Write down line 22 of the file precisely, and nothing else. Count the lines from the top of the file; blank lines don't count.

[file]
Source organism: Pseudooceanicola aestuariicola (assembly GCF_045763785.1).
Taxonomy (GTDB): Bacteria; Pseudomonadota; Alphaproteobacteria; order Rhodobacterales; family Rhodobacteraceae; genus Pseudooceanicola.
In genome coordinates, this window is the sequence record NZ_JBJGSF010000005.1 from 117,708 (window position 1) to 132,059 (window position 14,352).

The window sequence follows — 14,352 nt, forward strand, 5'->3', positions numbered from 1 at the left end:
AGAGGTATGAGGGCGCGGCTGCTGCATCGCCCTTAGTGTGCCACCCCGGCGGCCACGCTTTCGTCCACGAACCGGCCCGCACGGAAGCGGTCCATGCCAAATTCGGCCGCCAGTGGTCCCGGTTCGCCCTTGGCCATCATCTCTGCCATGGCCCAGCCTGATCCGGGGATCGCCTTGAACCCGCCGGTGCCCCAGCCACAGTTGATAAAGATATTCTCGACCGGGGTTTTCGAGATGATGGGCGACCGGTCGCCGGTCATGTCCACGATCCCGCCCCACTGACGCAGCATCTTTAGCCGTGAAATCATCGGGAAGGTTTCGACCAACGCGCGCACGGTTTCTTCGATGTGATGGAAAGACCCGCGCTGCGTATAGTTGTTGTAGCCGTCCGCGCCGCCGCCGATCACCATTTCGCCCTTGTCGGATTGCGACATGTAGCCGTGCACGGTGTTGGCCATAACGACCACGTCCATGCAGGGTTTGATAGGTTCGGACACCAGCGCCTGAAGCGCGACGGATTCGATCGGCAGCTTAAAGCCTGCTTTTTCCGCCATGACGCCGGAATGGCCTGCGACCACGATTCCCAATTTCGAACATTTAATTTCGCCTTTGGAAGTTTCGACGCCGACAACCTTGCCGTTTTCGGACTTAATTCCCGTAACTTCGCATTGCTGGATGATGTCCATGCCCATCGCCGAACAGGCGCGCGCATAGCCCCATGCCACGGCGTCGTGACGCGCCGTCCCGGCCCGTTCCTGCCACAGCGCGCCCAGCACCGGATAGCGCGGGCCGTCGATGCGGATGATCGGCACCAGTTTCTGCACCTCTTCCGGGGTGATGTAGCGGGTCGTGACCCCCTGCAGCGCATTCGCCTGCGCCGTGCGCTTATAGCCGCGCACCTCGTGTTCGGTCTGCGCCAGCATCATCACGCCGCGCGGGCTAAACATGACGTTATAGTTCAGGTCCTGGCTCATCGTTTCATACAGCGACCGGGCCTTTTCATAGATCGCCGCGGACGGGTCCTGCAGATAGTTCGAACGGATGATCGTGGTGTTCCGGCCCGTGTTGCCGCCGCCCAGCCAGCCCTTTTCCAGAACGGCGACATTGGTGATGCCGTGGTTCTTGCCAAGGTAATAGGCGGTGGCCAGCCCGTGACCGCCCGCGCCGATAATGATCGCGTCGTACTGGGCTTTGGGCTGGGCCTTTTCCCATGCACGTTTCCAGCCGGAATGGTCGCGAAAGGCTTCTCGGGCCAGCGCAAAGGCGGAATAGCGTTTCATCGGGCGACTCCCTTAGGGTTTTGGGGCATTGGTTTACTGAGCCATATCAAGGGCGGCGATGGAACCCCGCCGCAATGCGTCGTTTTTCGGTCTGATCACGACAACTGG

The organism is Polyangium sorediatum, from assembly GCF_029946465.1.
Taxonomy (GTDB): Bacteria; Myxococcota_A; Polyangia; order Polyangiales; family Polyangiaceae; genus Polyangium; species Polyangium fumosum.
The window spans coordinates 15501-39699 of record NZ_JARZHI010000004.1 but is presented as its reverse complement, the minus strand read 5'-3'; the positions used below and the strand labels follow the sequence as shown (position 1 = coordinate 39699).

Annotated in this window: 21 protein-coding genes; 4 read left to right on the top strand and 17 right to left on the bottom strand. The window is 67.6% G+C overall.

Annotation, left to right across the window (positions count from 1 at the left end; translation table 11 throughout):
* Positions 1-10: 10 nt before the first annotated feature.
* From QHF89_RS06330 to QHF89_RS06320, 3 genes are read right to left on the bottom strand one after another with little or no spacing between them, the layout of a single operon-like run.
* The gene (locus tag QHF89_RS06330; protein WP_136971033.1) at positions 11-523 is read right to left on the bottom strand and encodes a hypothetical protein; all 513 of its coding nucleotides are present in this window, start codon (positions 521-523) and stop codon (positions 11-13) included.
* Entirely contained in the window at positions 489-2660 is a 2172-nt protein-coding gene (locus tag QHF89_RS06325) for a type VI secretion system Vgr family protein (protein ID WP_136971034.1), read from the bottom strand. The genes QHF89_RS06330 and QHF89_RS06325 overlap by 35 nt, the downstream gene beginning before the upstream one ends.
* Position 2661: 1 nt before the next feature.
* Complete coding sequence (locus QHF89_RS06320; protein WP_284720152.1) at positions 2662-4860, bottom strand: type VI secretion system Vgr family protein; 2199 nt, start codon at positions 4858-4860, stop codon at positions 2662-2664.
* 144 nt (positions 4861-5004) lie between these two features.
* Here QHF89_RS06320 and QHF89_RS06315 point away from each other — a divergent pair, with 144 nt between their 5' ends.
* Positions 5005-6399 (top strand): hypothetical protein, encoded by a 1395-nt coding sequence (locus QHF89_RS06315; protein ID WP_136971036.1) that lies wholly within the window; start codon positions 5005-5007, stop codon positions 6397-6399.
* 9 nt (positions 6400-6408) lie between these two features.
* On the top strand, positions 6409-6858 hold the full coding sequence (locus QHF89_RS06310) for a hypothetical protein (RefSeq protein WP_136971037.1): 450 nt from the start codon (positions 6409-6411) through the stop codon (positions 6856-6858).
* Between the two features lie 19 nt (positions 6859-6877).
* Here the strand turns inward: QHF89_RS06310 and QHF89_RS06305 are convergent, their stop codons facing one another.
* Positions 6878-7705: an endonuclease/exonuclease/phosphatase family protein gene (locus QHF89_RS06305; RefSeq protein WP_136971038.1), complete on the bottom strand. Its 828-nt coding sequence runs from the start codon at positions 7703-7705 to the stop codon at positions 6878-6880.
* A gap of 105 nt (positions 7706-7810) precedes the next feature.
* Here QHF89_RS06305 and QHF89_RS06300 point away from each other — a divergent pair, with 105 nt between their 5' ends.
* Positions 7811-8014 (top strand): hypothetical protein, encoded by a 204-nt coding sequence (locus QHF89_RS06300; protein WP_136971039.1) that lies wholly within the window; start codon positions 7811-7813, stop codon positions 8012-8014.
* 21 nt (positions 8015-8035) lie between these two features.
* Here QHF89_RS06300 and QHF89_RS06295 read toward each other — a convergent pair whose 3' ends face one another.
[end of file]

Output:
* Between the two features lie 19 nt (positions 6859-6877).